The Middle East’s premier pop artist Marwan Chamaa brings love and loss to Dubai.

“Chagrin d’amour – The Musical” opens on 1 April at the Opera Gallery and runs through 14 April 2016. The exhibition features Marwan Chamaa’s signature “mélange of fiction, reality, and vanity.”

Marwan Chamaa. Image courtesy Plastik Magazine.

Marwan Chamaa. Image courtesy Plastik Magazine.

Marwan Chamaa was born in Beirut in 1964 and raised in Munich, Germany. In the 1980s, he studied Fine Art at the American University of Beirut, Beirut University College (now known as the Lebanese American University) and both Fine Art and the then new field of Computer Art at Washington D.C.’s Corcoran School of Art, and co-founded a “graphic design production house” to bring creativity to advertising.

Marwan Chamaa, 'Quand?', (Version 2), 2015, from the "Chagrin d’amour - The Musical" series, oil paint and acrylic paint on canvas, 120 x 167.5 cm. Image courtesy the artist.

Marwan Chamaa, ‘Quand? (Version 2)’, 2015, from the “Chagrin d’amour – The Musical” series, oil paint and acrylic paint on canvas, 120 x 167.5 cm. Image courtesy the artist.

Chamaa’s work has consistently crossed media and techniques throughout his creative career. He has lived in Lebanon, Germany and the United States, with two cities leaving a lasting mark both upon Chamaa and his artistic narratives – Beirut and New York City. The artist’s biography states that his work represents “a collection of impressionistic interpretations of his surroundings” with the series “Chagrin d’Amour – The Musical” inspired by pop art legends Keith HarringRoy Lichtenstein and Andy Warhol.

Marwan Chamaa, 'Give me my freedom' (triptych), 2015, from the "Chagrin d’amour - The Musical" series, acrylic paint on canvas, 209 x 298.5 cm. Image courtesy the artist.

Marwan Chamaa, ‘Give Me My Freedom’, 2015, from the “Chagrin d’amour – The Musical” series, triptych, acrylic paint on canvas, 209 x 298.5 cm. Image courtesy the artist.

For this series, imagery from these three well-known artists or “vignettes”, as Chamaa calls them, are selectively placed in each painting. These tributes, as Chamaa relayed to Art Radar, are a perfect fit for this “heartfelt” series:

In “Chagrin d’amour – The Musical”, I use vignettes from famous pieces by Roy Lichtenstein in all the paintings; in one painting, “Give me my freedom”, I use the barking dog by Keith Haring, and in the “Quand?” Andy Warhol’s iconographic banana, the logo he used for Velvet Underground. I incorporate Lichtenstein as a backdrop to this particular series. This is a natural selection and represents a tribute to the pop artist, who since the beginning of his career, used comic books as subject matter in various paintings, just as I use comic strip characters in this series.

Marwan Chamaa, 'Not enough', 2015, from the "Chagrin d’amour - The Musical" series, acrylic paint on canvas, 120 x 167.5 cm. Image courtesy the artist.

Marwan Chamaa, ‘Not Enough’, 2015, from the “Chagrin d’amour – The Musical” series, acrylic paint on canvas, 120 x 167.5 cm. Image courtesy the artist.

Marwan Chamaa, 'Your Eyes', 2015, from the "Chagrin d’amour - The Musical" series, acrylic paint on canvas, 120 x 167.5 cm. Image courtesy the artist.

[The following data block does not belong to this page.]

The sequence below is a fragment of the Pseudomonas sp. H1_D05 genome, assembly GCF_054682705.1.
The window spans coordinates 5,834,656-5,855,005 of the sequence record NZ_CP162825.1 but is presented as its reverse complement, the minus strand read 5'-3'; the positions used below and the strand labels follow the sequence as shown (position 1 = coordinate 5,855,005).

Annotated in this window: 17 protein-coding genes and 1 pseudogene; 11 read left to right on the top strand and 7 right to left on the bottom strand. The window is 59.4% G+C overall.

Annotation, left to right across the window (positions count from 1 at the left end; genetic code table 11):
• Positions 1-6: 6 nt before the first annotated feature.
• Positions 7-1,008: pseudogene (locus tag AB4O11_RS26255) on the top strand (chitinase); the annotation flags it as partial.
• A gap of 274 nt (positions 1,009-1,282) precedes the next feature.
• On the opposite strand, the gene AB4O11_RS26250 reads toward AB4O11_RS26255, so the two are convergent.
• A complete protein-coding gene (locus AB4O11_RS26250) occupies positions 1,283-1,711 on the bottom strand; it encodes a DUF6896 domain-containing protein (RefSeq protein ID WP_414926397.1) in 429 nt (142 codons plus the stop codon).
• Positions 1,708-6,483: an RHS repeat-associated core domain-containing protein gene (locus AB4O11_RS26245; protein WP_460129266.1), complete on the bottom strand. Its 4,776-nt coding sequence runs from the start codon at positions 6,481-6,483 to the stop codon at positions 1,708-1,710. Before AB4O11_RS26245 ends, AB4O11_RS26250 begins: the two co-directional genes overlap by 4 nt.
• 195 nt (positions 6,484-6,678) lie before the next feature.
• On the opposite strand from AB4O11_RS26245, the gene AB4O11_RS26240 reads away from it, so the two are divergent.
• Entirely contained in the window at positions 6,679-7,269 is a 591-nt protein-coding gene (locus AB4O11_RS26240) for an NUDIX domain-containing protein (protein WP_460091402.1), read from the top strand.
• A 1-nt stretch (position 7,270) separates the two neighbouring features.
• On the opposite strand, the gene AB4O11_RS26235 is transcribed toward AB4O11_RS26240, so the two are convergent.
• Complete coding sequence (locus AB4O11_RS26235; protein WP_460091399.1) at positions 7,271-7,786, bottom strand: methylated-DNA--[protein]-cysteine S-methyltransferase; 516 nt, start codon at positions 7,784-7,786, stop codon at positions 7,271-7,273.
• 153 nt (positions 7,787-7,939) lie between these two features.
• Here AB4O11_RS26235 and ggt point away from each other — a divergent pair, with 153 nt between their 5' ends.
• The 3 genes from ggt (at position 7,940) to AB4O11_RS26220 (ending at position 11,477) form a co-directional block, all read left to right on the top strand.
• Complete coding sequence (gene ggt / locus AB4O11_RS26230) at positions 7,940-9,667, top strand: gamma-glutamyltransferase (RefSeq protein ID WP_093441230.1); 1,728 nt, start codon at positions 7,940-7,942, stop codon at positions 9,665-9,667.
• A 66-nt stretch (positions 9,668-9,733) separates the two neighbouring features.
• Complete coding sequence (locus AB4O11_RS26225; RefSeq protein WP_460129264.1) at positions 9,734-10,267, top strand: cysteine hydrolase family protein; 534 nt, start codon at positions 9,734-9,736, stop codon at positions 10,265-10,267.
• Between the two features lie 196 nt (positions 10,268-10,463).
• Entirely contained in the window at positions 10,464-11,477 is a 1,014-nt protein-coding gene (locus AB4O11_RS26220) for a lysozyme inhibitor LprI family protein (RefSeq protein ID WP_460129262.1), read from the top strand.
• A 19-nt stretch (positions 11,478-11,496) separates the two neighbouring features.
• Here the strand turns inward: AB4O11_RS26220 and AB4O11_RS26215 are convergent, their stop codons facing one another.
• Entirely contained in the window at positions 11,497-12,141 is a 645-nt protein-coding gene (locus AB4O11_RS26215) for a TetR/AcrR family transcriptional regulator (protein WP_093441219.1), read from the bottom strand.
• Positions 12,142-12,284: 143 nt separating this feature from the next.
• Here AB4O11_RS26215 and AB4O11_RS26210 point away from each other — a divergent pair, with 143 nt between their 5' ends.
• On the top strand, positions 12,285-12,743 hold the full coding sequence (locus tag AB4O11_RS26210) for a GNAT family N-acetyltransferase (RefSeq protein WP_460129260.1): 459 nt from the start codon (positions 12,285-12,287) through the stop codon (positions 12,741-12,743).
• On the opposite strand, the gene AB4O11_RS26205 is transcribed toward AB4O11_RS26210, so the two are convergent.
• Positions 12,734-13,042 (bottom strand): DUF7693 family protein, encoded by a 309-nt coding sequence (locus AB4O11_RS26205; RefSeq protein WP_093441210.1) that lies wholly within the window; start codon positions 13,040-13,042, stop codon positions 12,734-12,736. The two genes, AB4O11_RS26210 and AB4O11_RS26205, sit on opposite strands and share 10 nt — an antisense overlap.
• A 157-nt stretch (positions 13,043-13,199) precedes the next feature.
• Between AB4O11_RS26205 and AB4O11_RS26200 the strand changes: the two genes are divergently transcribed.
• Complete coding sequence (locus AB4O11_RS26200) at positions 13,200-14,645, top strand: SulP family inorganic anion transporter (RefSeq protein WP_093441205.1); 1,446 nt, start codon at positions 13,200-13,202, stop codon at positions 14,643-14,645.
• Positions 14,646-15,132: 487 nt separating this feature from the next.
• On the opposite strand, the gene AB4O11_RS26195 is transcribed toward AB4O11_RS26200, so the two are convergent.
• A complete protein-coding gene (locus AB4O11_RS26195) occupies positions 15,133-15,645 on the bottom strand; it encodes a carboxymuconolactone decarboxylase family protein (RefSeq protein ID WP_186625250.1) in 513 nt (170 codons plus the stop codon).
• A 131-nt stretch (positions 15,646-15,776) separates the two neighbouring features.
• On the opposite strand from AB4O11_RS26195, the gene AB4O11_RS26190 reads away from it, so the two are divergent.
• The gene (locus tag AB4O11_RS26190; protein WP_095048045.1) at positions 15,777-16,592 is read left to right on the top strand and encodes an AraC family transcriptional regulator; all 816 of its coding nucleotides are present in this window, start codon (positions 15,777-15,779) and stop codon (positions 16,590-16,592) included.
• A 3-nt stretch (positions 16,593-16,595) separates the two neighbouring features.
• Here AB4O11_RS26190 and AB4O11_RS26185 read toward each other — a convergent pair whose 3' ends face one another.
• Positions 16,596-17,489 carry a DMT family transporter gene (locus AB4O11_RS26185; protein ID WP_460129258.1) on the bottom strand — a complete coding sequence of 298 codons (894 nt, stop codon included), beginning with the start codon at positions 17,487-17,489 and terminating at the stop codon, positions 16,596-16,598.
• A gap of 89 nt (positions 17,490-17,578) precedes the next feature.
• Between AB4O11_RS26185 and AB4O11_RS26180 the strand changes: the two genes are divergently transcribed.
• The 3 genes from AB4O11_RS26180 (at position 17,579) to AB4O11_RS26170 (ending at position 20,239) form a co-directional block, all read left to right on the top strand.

Marwan Chamaa, ‘Your Eyes’, 2015, from the “Chagrin d’amour – The Musical” series, acrylic paint on canvas, 120 x 167.5 cm. Image courtesy the artist.

Combined with cheeky and passionately intertwined subjects, Chamaa inserts Arabic lyrics from Middle Eastern love songs from such beloved singers as Om Kolthoum, Abed el Halim Hafez, Asmahan and Farid el Atrache. As Beirut Art Fair founder Laure d’Hauteville told Art Radar, this assemblage of vintage comic book imagery and lyrics from the 1940s to 1960s creates something quite unusual:

In series “Chagrin d’amour – The Musical”, Marwan Chamaa’s artwork juxtaposes famed artist Roy Lichtenstein’s imagery alongside Arabic script. In doing so, he creates a different narrative for the viewer, perhaps in an effort to engage the public into the context of traditional, vintage Western comic strips.

Click here to hear a tarab by Om Kolthoum “Enta Omri” on YouTube

These lyrics provide the muse for Chamaa’s “musical”, as the artist told Art Radar, capturing the very spirit and essence of “emotional transformation” through what is known in Arabic music as tarab:

The term “tarab” refers to utter rapture and exhilaration. It is a pure emotion that is achieved by surpassing reality and stoically reaching euphoria. I believe that “tarab” represents the purest form of poetry, it is also the perfect means to express the transcendental nature of being and falling in love. Like the purity of tarab, the paintings themselves, at a first glance, are simple and two dimensional. The colors are predominantly primary and pulsating. But also like the complexity of tarab, they mesmerize and enchant by their trancelike characteristics. You are transfixed by the multi dots of Lichtenstein, hypnotized by the character’s eyes, or puzzled by the motives and events of the scenes.

Lisa Pollman
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Related Topics: events in Dubai, gallery shows, Lebanese artists, News, Pop art

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By Brittney

Brittney is a writer, curator and contemporary art gallerist. Born in Singapore and based in New York City, Brittney maintains a deep interest in the contemporary art landscape of Southeast Asia. This is combined with an equally strong interest in contemporary art from the Asian diasporas, alongside the issues of identity, transmigration and global relations.

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